Newly upgraded elevator brings in high oleic soybeans

Newly upgraded elevator brings in high oleic soybeans


Tom and Renae Morog finished soybean harvest in late October, getting stuck only one more time.

Corn tested at 23% moisture, which was too wet for the local elevator to handle while they were still focused on soybeans. At 23%, the cost of drying is about 50 cents per bushel, which is another drawback to a wet harvest.

In the meantime, the Morogs were completing soil sampling on recently harvested fields in order to apply accurate prescriptions of fertilizer, possibly this fall and if not, next spring.

“Soil sampling is a critical task to maximize the potential of each crop year,” Tom Morog said.

Oct. 24, the Morogs celebrated the recommissioning of Agtegra’s St. Lawrence grain elevator. The facility, on the Rapid City, Pierre, and Eastern rail line, has been handling grain since 1926. Over the years there have been many updates and additions, and it was the main elevator for local farmers to deliver and sell their grain.

“For a facility that is almost 100 years old, it served its purpose well, but closed last year due to competition from much larger facilities,” Morog said. “Last week, new life was breathed into the old elevator when it was recommissioned for the sole purpose of receiving Calyxt soybeans from area farmers.”

The high oleic soybeans produce a heart healthy oil and were first grown in 2016, in the St. Lawrence area by four producers in small plots totaling about 40 acres. They were the first gene edited crop ever grown in the world, according to Morog.

The 2016 crop yielded a few thousand bushels that were crushed at the South Dakota Soybean Processor plant just east of St. Lawrence. In 2019, about 60,000 acres of Calyxt beans were contracted, and in 2020 the goal is over 100,000 acres in South Dakota, Minnesota and Iowa, Morog said.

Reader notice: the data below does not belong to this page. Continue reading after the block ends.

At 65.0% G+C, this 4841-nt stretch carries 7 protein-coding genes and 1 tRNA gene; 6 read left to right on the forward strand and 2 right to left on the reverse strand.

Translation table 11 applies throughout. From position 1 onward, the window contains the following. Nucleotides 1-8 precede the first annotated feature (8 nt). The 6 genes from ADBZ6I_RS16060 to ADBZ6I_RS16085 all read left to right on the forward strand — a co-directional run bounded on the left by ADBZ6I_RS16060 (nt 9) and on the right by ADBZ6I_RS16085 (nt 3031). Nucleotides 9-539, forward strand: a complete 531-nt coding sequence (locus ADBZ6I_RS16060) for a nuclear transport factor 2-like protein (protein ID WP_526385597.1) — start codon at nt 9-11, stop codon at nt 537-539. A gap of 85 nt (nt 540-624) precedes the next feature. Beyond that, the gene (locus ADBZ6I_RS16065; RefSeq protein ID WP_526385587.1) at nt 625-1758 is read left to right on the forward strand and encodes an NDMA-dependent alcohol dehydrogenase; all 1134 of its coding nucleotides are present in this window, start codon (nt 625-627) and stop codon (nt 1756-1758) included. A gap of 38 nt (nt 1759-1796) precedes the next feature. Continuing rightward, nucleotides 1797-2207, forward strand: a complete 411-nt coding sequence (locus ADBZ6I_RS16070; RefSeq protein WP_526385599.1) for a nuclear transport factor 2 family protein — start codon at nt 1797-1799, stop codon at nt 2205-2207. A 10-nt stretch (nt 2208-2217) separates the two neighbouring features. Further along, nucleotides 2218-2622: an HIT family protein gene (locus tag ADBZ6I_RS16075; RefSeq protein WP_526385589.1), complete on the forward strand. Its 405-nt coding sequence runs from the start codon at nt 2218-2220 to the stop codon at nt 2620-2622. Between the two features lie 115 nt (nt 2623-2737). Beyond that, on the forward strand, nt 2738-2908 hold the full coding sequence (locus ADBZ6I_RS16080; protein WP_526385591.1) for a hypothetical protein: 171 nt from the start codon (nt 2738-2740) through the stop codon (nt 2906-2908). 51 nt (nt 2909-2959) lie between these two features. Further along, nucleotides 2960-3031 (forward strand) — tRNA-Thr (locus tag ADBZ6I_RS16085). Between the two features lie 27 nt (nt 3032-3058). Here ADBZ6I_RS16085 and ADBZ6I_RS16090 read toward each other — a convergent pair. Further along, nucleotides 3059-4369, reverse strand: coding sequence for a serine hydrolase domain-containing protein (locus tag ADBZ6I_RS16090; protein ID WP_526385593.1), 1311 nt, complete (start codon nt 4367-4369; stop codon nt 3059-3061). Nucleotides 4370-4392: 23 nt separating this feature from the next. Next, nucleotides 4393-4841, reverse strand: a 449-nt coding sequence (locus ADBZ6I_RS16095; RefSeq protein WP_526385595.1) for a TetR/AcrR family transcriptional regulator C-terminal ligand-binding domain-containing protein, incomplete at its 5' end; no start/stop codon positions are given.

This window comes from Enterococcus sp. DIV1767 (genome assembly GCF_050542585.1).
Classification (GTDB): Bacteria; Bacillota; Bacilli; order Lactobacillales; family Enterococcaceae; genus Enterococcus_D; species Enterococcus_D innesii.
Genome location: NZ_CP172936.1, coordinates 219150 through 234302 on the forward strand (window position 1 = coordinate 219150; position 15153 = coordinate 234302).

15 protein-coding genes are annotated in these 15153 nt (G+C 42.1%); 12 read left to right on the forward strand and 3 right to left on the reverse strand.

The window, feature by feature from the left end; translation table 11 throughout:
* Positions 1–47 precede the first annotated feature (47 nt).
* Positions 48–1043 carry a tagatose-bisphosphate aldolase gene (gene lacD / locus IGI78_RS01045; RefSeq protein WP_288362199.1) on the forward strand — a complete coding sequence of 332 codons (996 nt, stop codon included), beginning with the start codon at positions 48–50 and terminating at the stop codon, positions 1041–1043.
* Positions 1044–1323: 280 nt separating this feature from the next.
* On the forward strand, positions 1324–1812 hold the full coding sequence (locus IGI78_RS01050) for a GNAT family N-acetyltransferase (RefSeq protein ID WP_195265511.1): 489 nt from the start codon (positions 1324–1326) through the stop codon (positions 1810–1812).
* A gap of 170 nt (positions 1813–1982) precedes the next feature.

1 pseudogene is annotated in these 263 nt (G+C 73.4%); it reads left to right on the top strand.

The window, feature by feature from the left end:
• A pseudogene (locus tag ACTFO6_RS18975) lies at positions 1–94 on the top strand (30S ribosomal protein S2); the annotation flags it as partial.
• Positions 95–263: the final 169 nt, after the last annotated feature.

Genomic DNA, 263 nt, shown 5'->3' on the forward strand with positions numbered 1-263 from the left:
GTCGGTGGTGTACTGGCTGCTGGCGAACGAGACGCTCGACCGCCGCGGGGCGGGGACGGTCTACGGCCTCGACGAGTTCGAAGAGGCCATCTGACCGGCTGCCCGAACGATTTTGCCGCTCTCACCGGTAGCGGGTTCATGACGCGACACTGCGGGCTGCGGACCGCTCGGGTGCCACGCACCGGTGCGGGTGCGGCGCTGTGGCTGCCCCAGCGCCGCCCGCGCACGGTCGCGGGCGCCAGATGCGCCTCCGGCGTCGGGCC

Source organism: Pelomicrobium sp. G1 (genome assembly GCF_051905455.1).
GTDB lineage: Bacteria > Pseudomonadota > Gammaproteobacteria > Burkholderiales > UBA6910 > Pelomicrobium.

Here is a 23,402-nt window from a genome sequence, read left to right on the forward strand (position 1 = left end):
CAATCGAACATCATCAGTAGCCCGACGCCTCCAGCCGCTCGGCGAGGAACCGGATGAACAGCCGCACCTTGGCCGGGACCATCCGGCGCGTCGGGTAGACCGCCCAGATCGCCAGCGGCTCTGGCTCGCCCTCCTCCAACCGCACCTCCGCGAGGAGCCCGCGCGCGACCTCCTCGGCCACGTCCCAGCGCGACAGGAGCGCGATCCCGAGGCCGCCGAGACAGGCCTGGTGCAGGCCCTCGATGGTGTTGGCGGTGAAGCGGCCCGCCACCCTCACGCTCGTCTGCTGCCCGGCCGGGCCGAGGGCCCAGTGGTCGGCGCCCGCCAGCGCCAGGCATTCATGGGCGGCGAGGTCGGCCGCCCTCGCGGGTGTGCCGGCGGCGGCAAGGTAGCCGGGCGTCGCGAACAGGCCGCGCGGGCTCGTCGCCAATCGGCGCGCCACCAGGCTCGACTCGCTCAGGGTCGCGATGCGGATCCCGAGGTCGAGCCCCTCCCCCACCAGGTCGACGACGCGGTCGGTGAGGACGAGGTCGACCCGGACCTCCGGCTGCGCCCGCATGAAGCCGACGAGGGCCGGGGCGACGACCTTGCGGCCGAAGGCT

This past year Calyxt and the soybean oil gained international attention when the Morog farm was visited by Japanese Public Broadcasting, NHK, when they were producing a segment on gene edited food for their Japanese viewers.

“Agtegra and Landus, two farmer owned co-ops in South Dakota and Iowa have become an integral part to the success of Calyxt,” he said.

Both provide seed and agronomy services for the new soybeans, and Landus is crushing the beans into oil and meal.

Calyxt is a company born at the University of Minnesota by Dan Voytas, who invented the gene editing technology, Talon. The heart healthy oil is named Calyno, but it is not yet available on store shelves.

In addition to being healthy, it has a longer shelf life and a fry life three times longer than typical cooking oil. Calyxt is also working on a high fiber wheat, which will be tested in South Dakota in the future, Morog said.

A local restaurant, Willie’s Bar and Grill, in St. Lawrence, is one of the first users of Calyno in their cooking. They also served a meal, sponsored by Calyxt, to all attendees of the recommissioning and provided take-out lunches to area producers who were harvesting.

Lunch delivery

Matt Schneider of Calyxt delivers lunch to farmer Tyler Morog. Lunch came from the local Willie's Bar, which uses Calyno soybean oil made from locally grown Calyxt soybeans.

“The re-opening of the St. Lawrence elevator is great for our community,” Morog said. “Many harvested Calyxt beans have already been delivered to the facility. It’s also great for South Dakota and our region to be the epicenter of a new technology that can bring great advances in agriculture and healthier food to tables around the country and world.”

Morog wished everyone a safe harvest and encourages farmers to get enough rest, take your time and monitor your equipment during harvest.


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